Each of these invitation groups is known as a “round” and means that the relevant government is inviting you to move from simply having a profile in Express Entry or Arrima to submitting a detailed application to immigrate under one specific program, such as the Federal Skilled Worker Program.

Once they invite you, the paperwork really begins! You’ll need to make sure you have up-to-date proof of every detail requested, including approved language tests (even if English or French is your native language), a medical exam and a police certificate. In Quebec, you must also provide an attestation of learning about democratic and Quebec values, which you can obtain by taking an online assessment.

What happens once you’ve applied?

Now you’re once again in the waiting zone. Processing times have lengthened considerably post-Covid, so the aim is currently that your application will have been considered within six months.

Generally speaking, if you’ve been invited, the only thing that will stop your application from proceeding to acceptance is a problem with your documents, such as an inability to prove a statement you made in your original profile.

If your application is successful, you’ll receive an email to inform you that your local embassy has received your decision envelope, which you can collect or sometimes have forwarded. With this in hand, you’re now free to officially move to Canada for work!

As of that moment, you will hold an eTA (travel authorisation) to enter the country, which will then be converted to a permanent residency card after a short interview with an immigration officer upon arrival. Again, processing times can be long, so you’ll probably also receive a temporary residency document, as cards can take up to 60 days to arrive with the current backlog.

Move to Canada for work

What finances do I need to organise when I move to Canada?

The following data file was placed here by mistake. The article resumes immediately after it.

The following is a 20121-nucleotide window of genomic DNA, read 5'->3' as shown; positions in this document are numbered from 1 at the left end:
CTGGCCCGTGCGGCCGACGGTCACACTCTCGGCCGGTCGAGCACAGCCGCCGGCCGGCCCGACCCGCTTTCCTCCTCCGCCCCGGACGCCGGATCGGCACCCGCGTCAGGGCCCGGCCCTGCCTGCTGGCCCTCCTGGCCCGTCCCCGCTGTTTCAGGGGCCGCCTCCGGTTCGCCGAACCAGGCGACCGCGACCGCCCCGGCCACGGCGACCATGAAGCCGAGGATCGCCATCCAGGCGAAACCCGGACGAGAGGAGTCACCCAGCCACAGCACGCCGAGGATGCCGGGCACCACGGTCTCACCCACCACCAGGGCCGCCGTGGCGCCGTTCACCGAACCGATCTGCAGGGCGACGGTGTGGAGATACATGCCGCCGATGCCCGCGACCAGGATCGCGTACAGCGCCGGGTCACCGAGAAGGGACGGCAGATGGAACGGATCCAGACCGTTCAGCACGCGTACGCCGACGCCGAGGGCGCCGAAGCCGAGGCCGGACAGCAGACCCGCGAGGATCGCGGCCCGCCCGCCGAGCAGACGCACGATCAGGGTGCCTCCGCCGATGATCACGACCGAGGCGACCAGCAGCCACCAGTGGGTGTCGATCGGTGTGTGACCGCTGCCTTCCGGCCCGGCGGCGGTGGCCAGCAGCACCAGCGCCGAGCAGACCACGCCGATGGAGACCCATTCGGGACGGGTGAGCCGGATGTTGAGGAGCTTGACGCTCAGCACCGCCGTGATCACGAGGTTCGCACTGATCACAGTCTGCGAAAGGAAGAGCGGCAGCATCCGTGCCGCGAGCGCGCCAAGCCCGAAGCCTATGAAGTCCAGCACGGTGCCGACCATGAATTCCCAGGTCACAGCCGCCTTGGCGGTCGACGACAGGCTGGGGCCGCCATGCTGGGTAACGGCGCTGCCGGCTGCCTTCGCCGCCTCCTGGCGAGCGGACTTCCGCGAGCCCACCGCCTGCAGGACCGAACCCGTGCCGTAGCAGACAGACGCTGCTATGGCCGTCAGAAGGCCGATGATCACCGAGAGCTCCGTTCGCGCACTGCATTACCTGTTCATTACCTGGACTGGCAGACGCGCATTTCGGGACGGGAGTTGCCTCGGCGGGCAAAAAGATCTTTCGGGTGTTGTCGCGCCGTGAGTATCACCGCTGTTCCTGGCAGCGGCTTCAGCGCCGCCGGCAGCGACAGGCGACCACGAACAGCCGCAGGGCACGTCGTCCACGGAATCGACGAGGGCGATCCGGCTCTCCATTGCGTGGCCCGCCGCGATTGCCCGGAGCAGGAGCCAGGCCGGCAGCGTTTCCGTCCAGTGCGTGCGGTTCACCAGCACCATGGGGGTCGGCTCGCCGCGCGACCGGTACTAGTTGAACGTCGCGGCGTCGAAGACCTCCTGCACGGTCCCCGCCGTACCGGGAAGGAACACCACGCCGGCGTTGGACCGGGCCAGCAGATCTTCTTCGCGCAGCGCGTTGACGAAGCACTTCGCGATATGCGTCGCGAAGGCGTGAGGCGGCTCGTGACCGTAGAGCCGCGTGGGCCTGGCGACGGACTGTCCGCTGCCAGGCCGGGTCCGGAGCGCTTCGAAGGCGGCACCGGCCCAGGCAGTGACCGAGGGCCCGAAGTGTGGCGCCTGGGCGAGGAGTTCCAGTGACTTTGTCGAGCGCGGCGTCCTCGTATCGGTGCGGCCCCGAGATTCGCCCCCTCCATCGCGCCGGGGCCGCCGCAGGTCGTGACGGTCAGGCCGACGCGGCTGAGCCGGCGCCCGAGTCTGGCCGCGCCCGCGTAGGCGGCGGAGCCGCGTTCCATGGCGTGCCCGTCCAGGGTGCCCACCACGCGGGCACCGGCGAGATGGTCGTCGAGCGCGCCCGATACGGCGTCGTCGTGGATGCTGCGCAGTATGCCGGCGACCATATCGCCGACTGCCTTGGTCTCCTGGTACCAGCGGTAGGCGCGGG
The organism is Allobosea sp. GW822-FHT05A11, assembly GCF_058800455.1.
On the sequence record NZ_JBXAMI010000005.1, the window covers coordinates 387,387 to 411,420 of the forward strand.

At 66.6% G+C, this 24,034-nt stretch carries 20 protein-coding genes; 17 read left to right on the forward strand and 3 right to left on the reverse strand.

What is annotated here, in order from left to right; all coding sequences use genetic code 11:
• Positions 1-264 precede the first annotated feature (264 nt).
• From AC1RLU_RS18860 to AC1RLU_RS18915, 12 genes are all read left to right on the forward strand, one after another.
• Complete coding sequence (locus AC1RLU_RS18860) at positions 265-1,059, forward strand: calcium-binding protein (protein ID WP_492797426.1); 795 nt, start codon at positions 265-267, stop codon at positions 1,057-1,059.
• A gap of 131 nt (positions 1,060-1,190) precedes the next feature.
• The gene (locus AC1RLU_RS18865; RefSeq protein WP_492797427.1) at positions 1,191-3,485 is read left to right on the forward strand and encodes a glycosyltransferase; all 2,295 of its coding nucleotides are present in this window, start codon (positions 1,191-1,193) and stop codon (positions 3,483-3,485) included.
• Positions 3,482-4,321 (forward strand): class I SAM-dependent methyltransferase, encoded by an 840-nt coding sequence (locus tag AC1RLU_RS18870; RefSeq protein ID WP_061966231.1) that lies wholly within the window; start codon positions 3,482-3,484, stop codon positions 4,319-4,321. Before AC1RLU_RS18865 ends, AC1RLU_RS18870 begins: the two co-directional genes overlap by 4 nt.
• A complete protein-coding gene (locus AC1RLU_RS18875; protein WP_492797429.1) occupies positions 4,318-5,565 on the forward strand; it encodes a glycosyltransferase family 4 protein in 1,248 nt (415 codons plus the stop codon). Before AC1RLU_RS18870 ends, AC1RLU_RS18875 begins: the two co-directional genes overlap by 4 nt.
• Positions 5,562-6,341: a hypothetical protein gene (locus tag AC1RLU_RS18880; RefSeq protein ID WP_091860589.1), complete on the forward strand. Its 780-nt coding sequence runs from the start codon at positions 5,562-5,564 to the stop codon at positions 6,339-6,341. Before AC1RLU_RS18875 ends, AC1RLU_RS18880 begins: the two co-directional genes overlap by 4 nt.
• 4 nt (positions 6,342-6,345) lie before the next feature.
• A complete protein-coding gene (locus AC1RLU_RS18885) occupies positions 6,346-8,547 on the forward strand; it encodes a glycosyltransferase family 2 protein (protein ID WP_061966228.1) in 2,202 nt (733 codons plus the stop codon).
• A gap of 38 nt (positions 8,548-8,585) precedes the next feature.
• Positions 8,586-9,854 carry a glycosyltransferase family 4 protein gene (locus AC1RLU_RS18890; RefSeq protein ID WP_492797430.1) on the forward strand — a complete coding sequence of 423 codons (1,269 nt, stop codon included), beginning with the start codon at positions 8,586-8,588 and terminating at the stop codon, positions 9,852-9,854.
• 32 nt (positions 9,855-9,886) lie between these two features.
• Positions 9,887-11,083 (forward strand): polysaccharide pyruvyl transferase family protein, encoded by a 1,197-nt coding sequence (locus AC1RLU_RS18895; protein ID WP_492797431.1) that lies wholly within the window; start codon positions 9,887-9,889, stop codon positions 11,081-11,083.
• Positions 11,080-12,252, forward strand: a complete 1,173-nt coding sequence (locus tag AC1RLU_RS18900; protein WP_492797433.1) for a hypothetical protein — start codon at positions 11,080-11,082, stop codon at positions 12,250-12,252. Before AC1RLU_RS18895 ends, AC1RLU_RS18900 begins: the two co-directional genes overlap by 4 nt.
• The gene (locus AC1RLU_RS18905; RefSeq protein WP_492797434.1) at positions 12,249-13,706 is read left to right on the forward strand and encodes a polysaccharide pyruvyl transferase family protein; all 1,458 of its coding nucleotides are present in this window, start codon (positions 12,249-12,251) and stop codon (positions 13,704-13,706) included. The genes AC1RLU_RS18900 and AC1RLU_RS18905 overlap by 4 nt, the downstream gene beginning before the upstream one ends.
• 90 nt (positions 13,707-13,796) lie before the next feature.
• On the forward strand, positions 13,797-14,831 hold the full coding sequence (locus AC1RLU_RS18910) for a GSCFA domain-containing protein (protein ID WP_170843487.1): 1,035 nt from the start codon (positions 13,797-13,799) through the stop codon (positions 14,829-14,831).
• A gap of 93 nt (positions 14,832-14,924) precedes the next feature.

Your main obligatory financial element will be showing proof of funds, which will be calculated based on your family size and dependents. As of 2023, the numbers have risen and range from $13,757 for one person to $36,407 for seven people. You’ll need to get letters from every financial institution where you hold money to demonstrate this.

However, on top of this, you’ll also need to transfer money once you’re there, either to a Canadian bank account if you open one, or directly to the sources of your initial expenditure. For example, you will usually need to provide one month’s security deposit on a rental – which in an expensive market like Vancouver would be an average of $3,863 for a two-bedroom apartment. Include, too, expenses such as purchasing a new vehicle, as well as enough to cover your living expenses until your first pay cheque.

If you’re moving to Canada for work with your family, this can add up to a relatively large sum of money to transfer in one go. Whether you’re moving from Europe, the US or the UK, CurrencyTransfer can help you with secure and hassle-free transactions.

Don’t forget to factor in currency volatility, which can add extra costs and dent your budget. For example, the Canadian dollar hit highs against the pound in September last year, but has since had a bumpy ride and is ten points down at the time of writing. There’s no telling when this will reverse, so in the year or so it can take to finish your immigration process, there’s no knowing where the currency markets will go.

Sign up today and talk to our experts; our friendly team will talk you through the process and work with you to find the best strategy to protect your international payments.

Alexander Fordham

Alexander is a writer specialising in foreign exchange and overseas property, with seven years’ experience helping people to purchase abroad and send money safely, including hosting seminars on the topics around the UK. You can find him out hiking, travelling and working from Spain in the sunnier months.